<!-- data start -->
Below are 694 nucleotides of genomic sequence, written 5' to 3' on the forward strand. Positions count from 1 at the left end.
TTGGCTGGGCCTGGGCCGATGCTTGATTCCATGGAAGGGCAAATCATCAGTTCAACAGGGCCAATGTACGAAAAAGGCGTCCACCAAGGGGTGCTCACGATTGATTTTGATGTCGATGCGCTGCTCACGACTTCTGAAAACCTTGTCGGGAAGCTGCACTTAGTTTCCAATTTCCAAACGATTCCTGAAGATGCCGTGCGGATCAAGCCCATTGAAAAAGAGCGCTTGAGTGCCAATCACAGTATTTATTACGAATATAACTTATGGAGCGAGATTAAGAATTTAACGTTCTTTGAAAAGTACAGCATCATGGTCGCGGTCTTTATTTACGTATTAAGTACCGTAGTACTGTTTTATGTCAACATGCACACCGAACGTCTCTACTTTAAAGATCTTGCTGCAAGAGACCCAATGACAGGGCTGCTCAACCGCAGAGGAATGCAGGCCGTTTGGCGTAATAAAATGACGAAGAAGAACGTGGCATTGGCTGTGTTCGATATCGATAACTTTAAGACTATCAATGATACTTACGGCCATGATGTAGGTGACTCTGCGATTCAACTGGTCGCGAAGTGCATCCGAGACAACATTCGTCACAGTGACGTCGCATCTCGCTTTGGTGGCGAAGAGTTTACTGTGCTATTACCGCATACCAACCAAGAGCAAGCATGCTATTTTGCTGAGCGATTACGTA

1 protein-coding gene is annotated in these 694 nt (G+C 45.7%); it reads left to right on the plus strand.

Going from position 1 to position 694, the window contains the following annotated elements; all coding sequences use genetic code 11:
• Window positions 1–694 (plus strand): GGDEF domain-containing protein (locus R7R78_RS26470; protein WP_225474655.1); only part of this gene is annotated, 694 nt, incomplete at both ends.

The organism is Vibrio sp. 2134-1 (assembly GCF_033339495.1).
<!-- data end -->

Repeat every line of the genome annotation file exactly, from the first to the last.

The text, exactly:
Below are 694 nucleotides of genomic sequence, written 5' to 3' on the forward strand. Positions count from 1 at the left end.
TTGGCTGGGCCTGGGCCGATGCTTGATTCCATGGAAGGGCAAATCATCAGTTCAACAGGGCCAATGTACGAAAAAGGCGTCCACCAAGGGGTGCTCACGATTGATTTTGATGTCGATGCGCTGCTCACGACTTCTGAAAACCTTGTCGGGAAGCTGCACTTAGTTTCCAATTTCCAAACGATTCCTGAAGATGCCGTGCGGATCAAGCCCATTGAAAAAGAGCGCTTGAGTGCCAATCACAGTATTTATTACGAATATAACTTATGGAGCGAGATTAAGAATTTAACGTTCTTTGAAAAGTACAGCATCATGGTCGCGGTCTTTATTTACGTATTAAGTACCGTAGTACTGTTTTATGTCAACATGCACACCGAACGTCTCTACTTTAAAGATCTTGCTGCAAGAGACCCAATGACAGGGCTGCTCAACCGCAGAGGAATGCAGGCCGTTTGGCGTAATAAAATGACGAAGAAGAACGTGGCATTGGCTGTGTTCGATATCGATAACTTTAAGACTATCAATGATACTTACGGCCATGATGTAGGTGACTCTGCGATTCAACTGGTCGCGAAGTGCATCCGAGACAACATTCGTCACAGTGACGTCGCATCTCGCTTTGGTGGCGAAGAGTTTACTGTGCTATTACCGCATACCAACCAAGAGCAAGCATGCTATTTTGCTGAGCGATTACGTA

1 protein-coding gene is annotated in these 694 nt (G+C 45.7%); it reads left to right on the plus strand.

Going from position 1 to position 694, the window contains the following annotated elements; all coding sequences use genetic code 11:
• Window positions 1–694 (plus strand): GGDEF domain-containing protein (locus R7R78_RS26470; protein WP_225474655.1); only part of this gene is annotated, 694 nt, incomplete at both ends.

The organism is Vibrio sp. 2134-1 (assembly GCF_033339495.1).